Many types of salamander, numbering up to 600 species have poisonous or venom glands that enable them to secrete a poisonous mucus on their skin, especially when they feel threatened.
So being a type of salamander, it’s okay to worry about your safety and the safety of your family members, especially kids around axolotls.
This concern or fear often leads to a question that begs an answer, “Are Axolotls Poisonous?”
Axolotls aren’t poisonous, so don’t panic. They do not have any poison or venom glands and are incapable of secreting poisonous mucus on their skin.
Therefore, handling or touching an axolotl poses no risk to you or your kids (but it is not always advisable for their health).
Now that you know that axolotls are safe as pets, can you keep one? Before you rushed to a pet store to get one, read this blog to the end.
Are Axolotls Poisonous?
Axolotls aren’t poisonous. They do not carry any poison in their system.
But some other species of salamanders such as the fire salamanders and tiger salamanders are poisonous. They usually secrete toxic mucus from their skin to defend themselves when in danger.
Axolotls are completely fine to touch and are equally safe for food – thus, they pose no threat to humans.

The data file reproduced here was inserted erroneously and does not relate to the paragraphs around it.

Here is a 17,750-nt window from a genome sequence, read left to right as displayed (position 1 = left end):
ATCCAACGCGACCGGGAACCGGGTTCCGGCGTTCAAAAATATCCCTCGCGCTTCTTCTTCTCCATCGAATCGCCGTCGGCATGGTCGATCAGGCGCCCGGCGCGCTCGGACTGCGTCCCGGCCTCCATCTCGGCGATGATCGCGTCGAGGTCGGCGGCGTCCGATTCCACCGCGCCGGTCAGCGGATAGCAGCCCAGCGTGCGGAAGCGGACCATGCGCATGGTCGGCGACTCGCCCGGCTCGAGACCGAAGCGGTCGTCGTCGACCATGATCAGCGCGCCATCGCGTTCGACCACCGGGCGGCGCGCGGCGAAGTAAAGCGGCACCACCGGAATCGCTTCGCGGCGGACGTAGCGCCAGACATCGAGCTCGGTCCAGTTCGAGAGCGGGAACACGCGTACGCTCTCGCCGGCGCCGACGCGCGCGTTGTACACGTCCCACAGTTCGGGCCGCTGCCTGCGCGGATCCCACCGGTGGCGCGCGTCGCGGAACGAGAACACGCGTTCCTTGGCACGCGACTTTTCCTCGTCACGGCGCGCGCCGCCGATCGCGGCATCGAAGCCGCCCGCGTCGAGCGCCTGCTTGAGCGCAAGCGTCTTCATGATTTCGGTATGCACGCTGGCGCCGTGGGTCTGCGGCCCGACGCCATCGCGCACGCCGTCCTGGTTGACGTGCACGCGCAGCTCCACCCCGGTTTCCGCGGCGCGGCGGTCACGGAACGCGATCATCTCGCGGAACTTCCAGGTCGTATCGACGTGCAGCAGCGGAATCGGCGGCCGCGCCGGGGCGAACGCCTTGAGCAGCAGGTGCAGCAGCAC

Both in Mexico and in Japan, axolotls are widely used in making tasty and delicious meals. In Japan, they are also called wooper looper and their meat is considered tasty.
Because of their wide usage as food, especially in Asian countries such as Mexico and Japan, axolotls have become critically endangered and are highly protected.
They are equally illegal to import or own in some countries.
Axolotls are opportunistic predators, they will eat anything that fits into their mouth.
In fact, they are also prey to lots of bigger animals including man.
Can You Get Sick From An Axolotl?
Yes, you can get sick from an axolotl. This is because they carry the bacteria called salmonella.
Salmonella is a type of bacteria that lives in the digestive tracts or the intestines and is usually shed through feces.
That said, if your husbandry isn’t hygienic enough, you are likely to get sick from axolotls. You can also get sick from axolotl if they bite you.
The signs that you have contracted Salmonella bacteria from axolotls include stomach cramps, diarrhea, and sometimes fever.
The moment you start feeling these symptoms, visit your health personnel for medical attention and advice.
Being a good axolotl keeper means having a pond of happy and healthy axolotls and also having to co-exist healthily with one another (that is you living healthily with your axolotls).
To achieve this your husbandry must be top-notch. This will help prevent you from contracting diseases and sicknesses from your axolotls.
Tips to follow include:
- Practice good hygiene.
- Make sure that you wash your hands thoroughly after touching your axolotl – either during feeding or when doing a water change. Do not touch your mouth or face immediately afterward.
- When doing a full cleaning, always be careful where you wash their tank and tank accessories to avoid contamination with dishes.